OXO Good Grips Corn Stripper is invaluable when removing corn from the cob. For the past several years I used the somewhat tedious method of removing corn with a knife. It worked fine, but tended to make a mess. I also freeze a large quantity of corn every year, two to three burlap bags full and after so many ears, cutting that corn gets old. This year I tried something new and I am a believer. Never was something so simple and I am kicking myself that it took me so long. Once you get the hang of the angle that corn is whisked clean in moments and the mess is kept to a bare minimum. I love it!

How to cut sweet corn from the cob with a knife.

How to cut corn from the cob with the OXO Good Grips Corn Stripper

5.0 from 3 reviews
How to Freeze Sweet Corn
  • Corn, shucked with silk removed
  • Stripper or sharp knife
  • ice
  1. Prepare ice bath for sweet corn by filling sink with ice and add cold water. It is important to plunge sweet corn into ice bath after allotted blanching time to halt the cooking process.
  2. Bring large pan of water to a boil over high heat.
  3. Once boiling, add 4 to 5 ears of shucked corn and return the water to a boil. Set timer for 4 minutes.
  4. Once timer goes off, immediately remove sweet corn from the pan and plunge into ice bath.
  5. Allow sweet corn to cool for several minutes, remove from ice water bath, drain and shake to remove excess water.
  6. At this time corn can be frozen on the cob, or remove whole kernels with knife or corn stripper.
  7. Place whole kernels into heavy duty freezer bag, or vacuum seal as desired.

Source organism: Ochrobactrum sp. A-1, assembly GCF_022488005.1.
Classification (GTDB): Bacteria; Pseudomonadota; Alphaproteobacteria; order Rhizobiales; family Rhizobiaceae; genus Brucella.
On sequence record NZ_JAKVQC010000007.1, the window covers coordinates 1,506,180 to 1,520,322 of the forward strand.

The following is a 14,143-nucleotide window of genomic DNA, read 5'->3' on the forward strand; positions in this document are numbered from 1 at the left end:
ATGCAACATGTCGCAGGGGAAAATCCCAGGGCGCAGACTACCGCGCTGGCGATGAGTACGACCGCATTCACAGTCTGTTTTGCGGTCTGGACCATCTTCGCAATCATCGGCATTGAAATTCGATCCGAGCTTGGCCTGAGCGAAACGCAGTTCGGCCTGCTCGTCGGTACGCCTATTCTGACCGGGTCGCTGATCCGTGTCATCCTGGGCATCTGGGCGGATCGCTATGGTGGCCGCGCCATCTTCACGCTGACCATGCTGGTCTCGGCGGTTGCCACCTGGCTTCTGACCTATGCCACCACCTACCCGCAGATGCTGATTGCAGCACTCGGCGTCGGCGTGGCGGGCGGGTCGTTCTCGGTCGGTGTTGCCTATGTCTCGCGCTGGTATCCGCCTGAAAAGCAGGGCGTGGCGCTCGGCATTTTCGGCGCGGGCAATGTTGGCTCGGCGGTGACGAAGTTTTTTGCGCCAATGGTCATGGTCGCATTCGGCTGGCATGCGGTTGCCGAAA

8. Date and label sweet corn. Will keep for up to 1 year.

How to Freeze Sweet Corn shared with:

*Recipes for Our Daily Bread: Wonderful Wednesday Blog Hop **The Kitchen Chopper: The Weekend Social *The Newlywed Pilgrimage: Moonlight and Mason Jars * The Pin Junkie * Juggling Real Food and Real Life: Let’s Get Real *A Daily Dish: Foodie Friends Friday *Captain America and His English Rose:Pretty Pintastic Party *Snippets of Inspiration: Weekend Wind-Down *2 Crochet Hooks: Snickerdoodle Sunday


Disclosure of Material Connection: Some of the links in the post above are “affiliate links.” This means if you click on the link and purchase the item, I will receive an affiliate commission. Regardless, I only recommend products or services I use personally and believe will add value to my readers. I am disclosing this in accordance with the Federal Trade Commission’s 16 CFR, Part 255: “Guides Concerning the Use of Endorsements and Testimonials in Advertising.”


  1. says

    Shari, this is a great tutorial and I want to reach right in and eat a bowl of that delicious sweet corn…yummy. Thanks for another terrific post in your series. Carrie, A Mother’s Shadow

  2. says


    Thanks for the tips on how to freeze corn. We love fresh sweet corn and eat it often during the summer months. Nothing better than fried fresh corn with butter, sugar, and a little heavy cream.

    Thanks for sharing!
    Blessings and have a wonderful week,
    Diane Roark

    • says

      I agree. Many times I will boil the water and then run down and pick a few ears. The flavor is so sweet and crisp right from the garden. I am sad to see the corn is almost gone here at Pure Grace Farms.

    • says

      When the corn is cut of the cob and frozen the flavor is so delicious. I think it is my favorite vegetable to freeze because the fresh flavor remains after it’s frozen. A great taste of summer too in the middle of winter. Thanks for stopping by.

Leave a Reply

Your email address will not be published. Required fields are marked *

Rate this recipe:  

CommentLuv badge